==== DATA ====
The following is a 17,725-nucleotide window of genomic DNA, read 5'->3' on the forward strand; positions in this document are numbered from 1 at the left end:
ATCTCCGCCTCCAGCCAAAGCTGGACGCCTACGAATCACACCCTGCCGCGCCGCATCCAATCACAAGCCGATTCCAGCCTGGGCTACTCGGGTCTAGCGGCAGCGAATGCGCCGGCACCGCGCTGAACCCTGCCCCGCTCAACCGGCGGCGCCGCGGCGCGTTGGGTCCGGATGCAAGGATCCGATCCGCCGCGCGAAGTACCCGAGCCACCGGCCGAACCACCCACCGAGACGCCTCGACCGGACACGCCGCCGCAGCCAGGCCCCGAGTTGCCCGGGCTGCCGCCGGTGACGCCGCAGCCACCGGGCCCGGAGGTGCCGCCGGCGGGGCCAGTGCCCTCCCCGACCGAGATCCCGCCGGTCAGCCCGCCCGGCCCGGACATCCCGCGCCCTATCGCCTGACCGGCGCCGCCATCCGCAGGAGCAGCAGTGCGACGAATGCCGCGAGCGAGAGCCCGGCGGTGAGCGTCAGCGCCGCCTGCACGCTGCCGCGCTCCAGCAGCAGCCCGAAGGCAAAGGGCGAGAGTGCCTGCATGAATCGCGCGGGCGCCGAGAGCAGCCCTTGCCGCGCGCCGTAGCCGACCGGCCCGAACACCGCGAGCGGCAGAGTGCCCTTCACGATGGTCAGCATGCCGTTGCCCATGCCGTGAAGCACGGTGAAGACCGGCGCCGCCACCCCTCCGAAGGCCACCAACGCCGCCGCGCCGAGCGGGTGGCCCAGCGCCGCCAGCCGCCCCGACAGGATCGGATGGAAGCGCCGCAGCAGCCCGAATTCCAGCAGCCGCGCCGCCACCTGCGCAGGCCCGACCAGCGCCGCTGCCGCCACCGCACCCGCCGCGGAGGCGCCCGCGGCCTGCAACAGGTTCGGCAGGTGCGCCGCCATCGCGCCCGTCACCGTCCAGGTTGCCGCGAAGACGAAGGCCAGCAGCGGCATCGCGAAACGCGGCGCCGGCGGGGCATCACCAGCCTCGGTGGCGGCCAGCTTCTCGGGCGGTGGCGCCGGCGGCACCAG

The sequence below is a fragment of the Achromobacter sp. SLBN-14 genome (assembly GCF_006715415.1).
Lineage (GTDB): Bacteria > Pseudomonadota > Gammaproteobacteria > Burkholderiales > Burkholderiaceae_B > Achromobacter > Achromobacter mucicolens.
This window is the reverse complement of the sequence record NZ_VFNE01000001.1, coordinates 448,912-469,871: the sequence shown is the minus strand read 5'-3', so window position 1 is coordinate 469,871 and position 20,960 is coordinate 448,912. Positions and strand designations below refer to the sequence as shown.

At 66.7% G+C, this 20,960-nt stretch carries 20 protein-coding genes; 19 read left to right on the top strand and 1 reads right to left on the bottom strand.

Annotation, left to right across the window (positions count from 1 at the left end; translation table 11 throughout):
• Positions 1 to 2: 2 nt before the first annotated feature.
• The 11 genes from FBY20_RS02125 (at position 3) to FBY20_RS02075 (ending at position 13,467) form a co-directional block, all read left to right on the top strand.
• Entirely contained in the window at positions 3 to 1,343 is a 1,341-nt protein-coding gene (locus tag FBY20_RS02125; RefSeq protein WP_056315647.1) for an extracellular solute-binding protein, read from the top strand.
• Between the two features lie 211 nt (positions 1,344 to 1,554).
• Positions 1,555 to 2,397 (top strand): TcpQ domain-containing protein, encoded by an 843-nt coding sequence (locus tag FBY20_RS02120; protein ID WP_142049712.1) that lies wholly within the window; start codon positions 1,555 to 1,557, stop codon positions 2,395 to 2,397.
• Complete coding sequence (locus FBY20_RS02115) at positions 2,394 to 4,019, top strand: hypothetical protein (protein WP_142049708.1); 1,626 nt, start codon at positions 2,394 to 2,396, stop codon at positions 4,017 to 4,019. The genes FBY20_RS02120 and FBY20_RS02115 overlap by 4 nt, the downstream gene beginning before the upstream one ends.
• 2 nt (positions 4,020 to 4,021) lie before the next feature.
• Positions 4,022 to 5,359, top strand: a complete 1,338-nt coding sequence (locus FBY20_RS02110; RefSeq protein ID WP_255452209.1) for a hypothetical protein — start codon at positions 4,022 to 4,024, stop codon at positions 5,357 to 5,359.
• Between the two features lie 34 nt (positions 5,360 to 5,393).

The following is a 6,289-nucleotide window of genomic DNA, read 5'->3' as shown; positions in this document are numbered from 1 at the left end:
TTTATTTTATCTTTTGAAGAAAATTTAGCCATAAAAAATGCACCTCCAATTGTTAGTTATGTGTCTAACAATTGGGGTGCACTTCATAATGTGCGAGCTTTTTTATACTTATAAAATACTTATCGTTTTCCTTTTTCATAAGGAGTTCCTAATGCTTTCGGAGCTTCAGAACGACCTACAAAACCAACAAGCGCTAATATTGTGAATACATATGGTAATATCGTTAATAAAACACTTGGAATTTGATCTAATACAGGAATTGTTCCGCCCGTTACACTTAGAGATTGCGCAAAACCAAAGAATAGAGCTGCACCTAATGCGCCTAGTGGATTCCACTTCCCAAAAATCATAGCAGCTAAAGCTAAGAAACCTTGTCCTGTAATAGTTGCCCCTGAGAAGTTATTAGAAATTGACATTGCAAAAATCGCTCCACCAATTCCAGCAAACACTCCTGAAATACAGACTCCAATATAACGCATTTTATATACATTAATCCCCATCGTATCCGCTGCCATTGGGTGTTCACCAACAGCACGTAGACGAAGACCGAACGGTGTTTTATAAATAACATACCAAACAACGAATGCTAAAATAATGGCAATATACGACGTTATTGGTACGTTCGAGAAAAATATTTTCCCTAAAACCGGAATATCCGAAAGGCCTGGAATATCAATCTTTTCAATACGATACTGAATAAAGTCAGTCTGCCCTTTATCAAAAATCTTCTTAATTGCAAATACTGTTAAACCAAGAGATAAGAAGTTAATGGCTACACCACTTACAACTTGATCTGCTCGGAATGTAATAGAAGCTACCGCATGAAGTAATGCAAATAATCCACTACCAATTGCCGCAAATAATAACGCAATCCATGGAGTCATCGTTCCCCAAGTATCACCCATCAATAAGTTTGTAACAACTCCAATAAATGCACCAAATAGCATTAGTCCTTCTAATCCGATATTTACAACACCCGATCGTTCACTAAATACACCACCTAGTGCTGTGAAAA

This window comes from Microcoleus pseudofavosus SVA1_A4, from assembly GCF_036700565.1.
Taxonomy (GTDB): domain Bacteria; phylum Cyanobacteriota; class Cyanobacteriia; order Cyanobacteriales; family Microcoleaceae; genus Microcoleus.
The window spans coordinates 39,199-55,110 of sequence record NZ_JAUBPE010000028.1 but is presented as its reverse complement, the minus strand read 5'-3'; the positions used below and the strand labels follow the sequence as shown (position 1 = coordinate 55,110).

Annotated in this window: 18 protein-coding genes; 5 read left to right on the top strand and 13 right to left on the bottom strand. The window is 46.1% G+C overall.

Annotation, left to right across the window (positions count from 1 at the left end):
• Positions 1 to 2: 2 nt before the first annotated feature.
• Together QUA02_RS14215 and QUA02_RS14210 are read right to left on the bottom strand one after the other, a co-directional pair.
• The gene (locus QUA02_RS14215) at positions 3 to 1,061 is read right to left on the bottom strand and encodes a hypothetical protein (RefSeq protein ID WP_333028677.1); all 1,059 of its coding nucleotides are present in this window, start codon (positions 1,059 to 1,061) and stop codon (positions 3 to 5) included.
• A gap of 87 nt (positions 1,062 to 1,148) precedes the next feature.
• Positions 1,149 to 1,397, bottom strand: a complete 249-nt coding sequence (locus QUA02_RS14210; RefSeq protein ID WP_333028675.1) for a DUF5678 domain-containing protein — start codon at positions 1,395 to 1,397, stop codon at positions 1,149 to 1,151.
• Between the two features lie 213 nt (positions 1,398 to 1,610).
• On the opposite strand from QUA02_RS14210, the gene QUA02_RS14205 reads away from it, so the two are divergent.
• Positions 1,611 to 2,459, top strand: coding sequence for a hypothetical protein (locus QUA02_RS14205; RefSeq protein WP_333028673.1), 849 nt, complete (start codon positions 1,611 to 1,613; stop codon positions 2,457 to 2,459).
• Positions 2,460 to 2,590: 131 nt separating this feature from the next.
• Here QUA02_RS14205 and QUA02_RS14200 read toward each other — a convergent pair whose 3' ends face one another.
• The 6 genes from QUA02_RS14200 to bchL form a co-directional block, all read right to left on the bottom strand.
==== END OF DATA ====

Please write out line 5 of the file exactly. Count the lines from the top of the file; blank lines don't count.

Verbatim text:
This window is the reverse complement of the sequence record NZ_VFNE01000001.1, coordinates 448,912-469,871: the sequence shown is the minus strand read 5'-3', so window position 1 is coordinate 469,871 and position 20,960 is coordinate 448,912. Positions and strand designations below refer to the sequence as shown.